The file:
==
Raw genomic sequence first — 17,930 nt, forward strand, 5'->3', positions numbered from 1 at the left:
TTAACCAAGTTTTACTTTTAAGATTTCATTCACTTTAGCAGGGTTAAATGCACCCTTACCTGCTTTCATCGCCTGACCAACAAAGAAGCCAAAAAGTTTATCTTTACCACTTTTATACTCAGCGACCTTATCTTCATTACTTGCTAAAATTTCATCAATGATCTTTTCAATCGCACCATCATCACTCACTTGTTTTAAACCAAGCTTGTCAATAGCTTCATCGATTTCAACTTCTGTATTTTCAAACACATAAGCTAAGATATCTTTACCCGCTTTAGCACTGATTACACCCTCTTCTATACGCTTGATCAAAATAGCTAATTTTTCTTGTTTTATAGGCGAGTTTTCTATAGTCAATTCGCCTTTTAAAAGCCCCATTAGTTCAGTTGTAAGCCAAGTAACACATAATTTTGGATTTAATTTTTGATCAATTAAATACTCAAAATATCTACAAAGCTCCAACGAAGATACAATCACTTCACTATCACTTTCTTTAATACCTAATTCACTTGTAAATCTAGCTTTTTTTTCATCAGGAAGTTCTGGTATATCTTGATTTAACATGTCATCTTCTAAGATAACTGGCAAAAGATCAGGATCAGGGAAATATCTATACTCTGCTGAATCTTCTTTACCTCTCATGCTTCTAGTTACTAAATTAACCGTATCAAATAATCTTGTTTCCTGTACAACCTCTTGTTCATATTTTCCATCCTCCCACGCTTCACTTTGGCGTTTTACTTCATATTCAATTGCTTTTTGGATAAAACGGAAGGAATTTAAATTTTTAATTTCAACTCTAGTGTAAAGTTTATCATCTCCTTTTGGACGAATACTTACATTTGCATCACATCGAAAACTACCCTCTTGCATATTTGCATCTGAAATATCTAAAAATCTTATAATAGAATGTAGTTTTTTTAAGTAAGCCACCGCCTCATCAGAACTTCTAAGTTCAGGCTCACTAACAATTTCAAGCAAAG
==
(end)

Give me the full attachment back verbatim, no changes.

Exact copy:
Raw genomic sequence first — 17,930 nt, forward strand, 5'->3', positions numbered from 1 at the left:
TTAACCAAGTTTTACTTTTAAGATTTCATTCACTTTAGCAGGGTTAAATGCACCCTTACCTGCTTTCATCGCCTGACCAACAAAGAAGCCAAAAAGTTTATCTTTACCACTTTTATACTCAGCGACCTTATCTTCATTACTTGCTAAAATTTCATCAATGATCTTTTCAATCGCACCATCATCACTCACTTGTTTTAAACCAAGCTTGTCAATAGCTTCATCGATTTCAACTTCTGTATTTTCAAACACATAAGCTAAGATATCTTTACCCGCTTTAGCACTGATTACACCCTCTTCTATACGCTTGATCAAAATAGCTAATTTTTCTTGTTTTATAGGCGAGTTTTCTATAGTCAATTCGCCTTTTAAAAGCCCCATTAGTTCAGTTGTAAGCCAAGTAACACATAATTTTGGATTTAATTTTTGATCAATTAAATACTCAAAATATCTACAAAGCTCCAACGAAGATACAATCACTTCACTATCACTTTCTTTAATACCTAATTCACTTGTAAATCTAGCTTTTTTTTCATCAGGAAGTTCTGGTATATCTTGATTTAACATGTCATCTTCTAAGATAACTGGCAAAAGATCAGGATCAGGGAAATATCTATACTCTGCTGAATCTTCTTTACCTCTCATGCTTCTAGTTACTAAATTAACCGTATCAAATAATCTTGTTTCCTGTACAACCTCTTGTTCATATTTTCCATCCTCCCACGCTTCACTTTGGCGTTTTACTTCATATTCAATTGCTTTTTGGATAAAACGGAAGGAATTTAAATTTTTAATTTCAACTCTAGTGTAAAGTTTATCATCTCCTTTTGGACGAATACTTACATTTGCATCACATCGAAAACTACCCTCTTGCATATTTGCATCTGAAATATCTAAAAATCTTATAATAGAATGTAGTTTTTTTAAGTAAGCCACCGCCTCATCAGAACTTCTAAGTTCAGGCTCACTAACAATTTCAAGCAAAG